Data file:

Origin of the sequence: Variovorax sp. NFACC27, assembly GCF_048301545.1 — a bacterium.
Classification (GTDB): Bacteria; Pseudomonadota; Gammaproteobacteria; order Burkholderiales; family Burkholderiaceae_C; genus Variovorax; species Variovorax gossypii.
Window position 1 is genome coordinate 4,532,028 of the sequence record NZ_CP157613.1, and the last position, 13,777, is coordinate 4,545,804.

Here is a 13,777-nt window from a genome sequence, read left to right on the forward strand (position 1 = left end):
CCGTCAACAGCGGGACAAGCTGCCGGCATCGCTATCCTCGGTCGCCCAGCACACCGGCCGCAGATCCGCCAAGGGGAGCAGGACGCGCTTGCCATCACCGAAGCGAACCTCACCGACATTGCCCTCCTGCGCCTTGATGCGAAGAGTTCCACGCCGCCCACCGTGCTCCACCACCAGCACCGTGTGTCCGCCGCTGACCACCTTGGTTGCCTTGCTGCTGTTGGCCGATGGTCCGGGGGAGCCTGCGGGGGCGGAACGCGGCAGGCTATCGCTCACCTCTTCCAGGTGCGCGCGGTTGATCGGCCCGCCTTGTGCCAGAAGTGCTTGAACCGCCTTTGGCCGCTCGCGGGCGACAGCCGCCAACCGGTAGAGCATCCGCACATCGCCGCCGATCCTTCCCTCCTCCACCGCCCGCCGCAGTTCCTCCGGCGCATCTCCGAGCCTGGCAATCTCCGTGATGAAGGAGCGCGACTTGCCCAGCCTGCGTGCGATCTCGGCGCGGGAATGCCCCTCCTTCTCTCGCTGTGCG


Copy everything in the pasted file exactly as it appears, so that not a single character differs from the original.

Origin of the sequence: Variovorax sp. NFACC27, assembly GCF_048301545.1 — a bacterium.
Classification (GTDB): Bacteria; Pseudomonadota; Gammaproteobacteria; order Burkholderiales; family Burkholderiaceae_C; genus Variovorax; species Variovorax gossypii.
Window position 1 is genome coordinate 4,532,028 of the sequence record NZ_CP157613.1, and the last position, 13,777, is coordinate 4,545,804.

Here is a 13,777-nt window from a genome sequence, read left to right on the forward strand (position 1 = left end):
CCGTCAACAGCGGGACAAGCTGCCGGCATCGCTATCCTCGGTCGCCCAGCACACCGGCCGCAGATCCGCCAAGGGGAGCAGGACGCGCTTGCCATCACCGAAGCGAACCTCACCGACATTGCCCTCCTGCGCCTTGATGCGAAGAGTTCCACGCCGCCCACCGTGCTCCACCACCAGCACCGTGTGTCCGCCGCTGACCACCTTGGTTGCCTTGCTGCTGTTGGCCGATGGTCCGGGGGAGCCTGCGGGGGCGGAACGCGGCAGGCTATCGCTCACCTCTTCCAGGTGCGCGCGGTTGATCGGCCCGCCTTGTGCCAGAAGTGCTTGAACCGCCTTTGGCCGCTCGCGGGCGACAGCCGCCAACCGGTAGAGCATCCGCACATCGCCGCCGATCCTTCCCTCCTCCACCGCCCGCCGCAGTTCCTCCGGCGCATCTCCGAGCCTGGCAATCTCCGTGATGAAGGAGCGCGACTTGCCCAGCCTGCGTGCGATCTCGGCGCGGGAATGCCCCTCCTTCTCTCGCTGTGCG